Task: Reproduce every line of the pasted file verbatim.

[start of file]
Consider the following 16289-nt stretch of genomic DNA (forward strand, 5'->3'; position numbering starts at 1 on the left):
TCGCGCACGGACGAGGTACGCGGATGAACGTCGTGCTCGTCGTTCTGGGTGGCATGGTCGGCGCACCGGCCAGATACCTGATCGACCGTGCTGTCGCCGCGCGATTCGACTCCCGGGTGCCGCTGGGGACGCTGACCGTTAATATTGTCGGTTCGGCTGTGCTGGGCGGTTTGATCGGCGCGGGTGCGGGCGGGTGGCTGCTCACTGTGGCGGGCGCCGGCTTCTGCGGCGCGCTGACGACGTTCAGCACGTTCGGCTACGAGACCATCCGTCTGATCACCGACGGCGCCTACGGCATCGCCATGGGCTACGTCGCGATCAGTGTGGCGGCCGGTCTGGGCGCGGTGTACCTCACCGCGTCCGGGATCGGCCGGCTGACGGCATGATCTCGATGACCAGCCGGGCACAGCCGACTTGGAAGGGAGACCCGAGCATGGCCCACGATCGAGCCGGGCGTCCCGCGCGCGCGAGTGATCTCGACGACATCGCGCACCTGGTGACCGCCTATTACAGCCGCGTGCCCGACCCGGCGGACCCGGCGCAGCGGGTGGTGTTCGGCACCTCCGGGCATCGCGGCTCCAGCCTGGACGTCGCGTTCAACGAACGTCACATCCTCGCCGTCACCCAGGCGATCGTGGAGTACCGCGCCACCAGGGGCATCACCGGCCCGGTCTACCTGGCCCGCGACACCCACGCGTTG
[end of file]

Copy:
Consider the following 16289-nt stretch of genomic DNA (forward strand, 5'->3'; position numbering starts at 1 on the left):
TCGCGCACGGACGAGGTACGCGGATGAACGTCGTGCTCGTCGTTCTGGGTGGCATGGTCGGCGCACCGGCCAGATACCTGATCGACCGTGCTGTCGCCGCGCGATTCGACTCCCGGGTGCCGCTGGGGACGCTGACCGTTAATATTGTCGGTTCGGCTGTGCTGGGCGGTTTGATCGGCGCGGGTGCGGGCGGGTGGCTGCTCACTGTGGCGGGCGCCGGCTTCTGCGGCGCGCTGACGACGTTCAGCACGTTCGGCTACGAGACCATCCGTCTGATCACCGACGGCGCCTACGGCATCGCCATGGGCTACGTCGCGATCAGTGTGGCGGCCGGTCTGGGCGCGGTGTACCTCACCGCGTCCGGGATCGGCCGGCTGACGGCATGATCTCGATGACCAGCCGGGCACAGCCGACTTGGAAGGGAGACCCGAGCATGGCCCACGATCGAGCCGGGCGTCCCGCGCGCGCGAGTGATCTCGACGACATCGCGCACCTGGTGACCGCCTATTACAGCCGCGTGCCCGACCCGGCGGACCCGGCGCAGCGGGTGGTGTTCGGCACCTCCGGGCATCGCGGCTCCAGCCTGGACGTCGCGTTCAACGAACGTCACATCCTCGCCGTCACCCAGGCGATCGTGGAGTACCGCGCCACCAGGGGCATCACCGGCCCGGTCTACCTGGCCCGCGACACCCACGCGTTG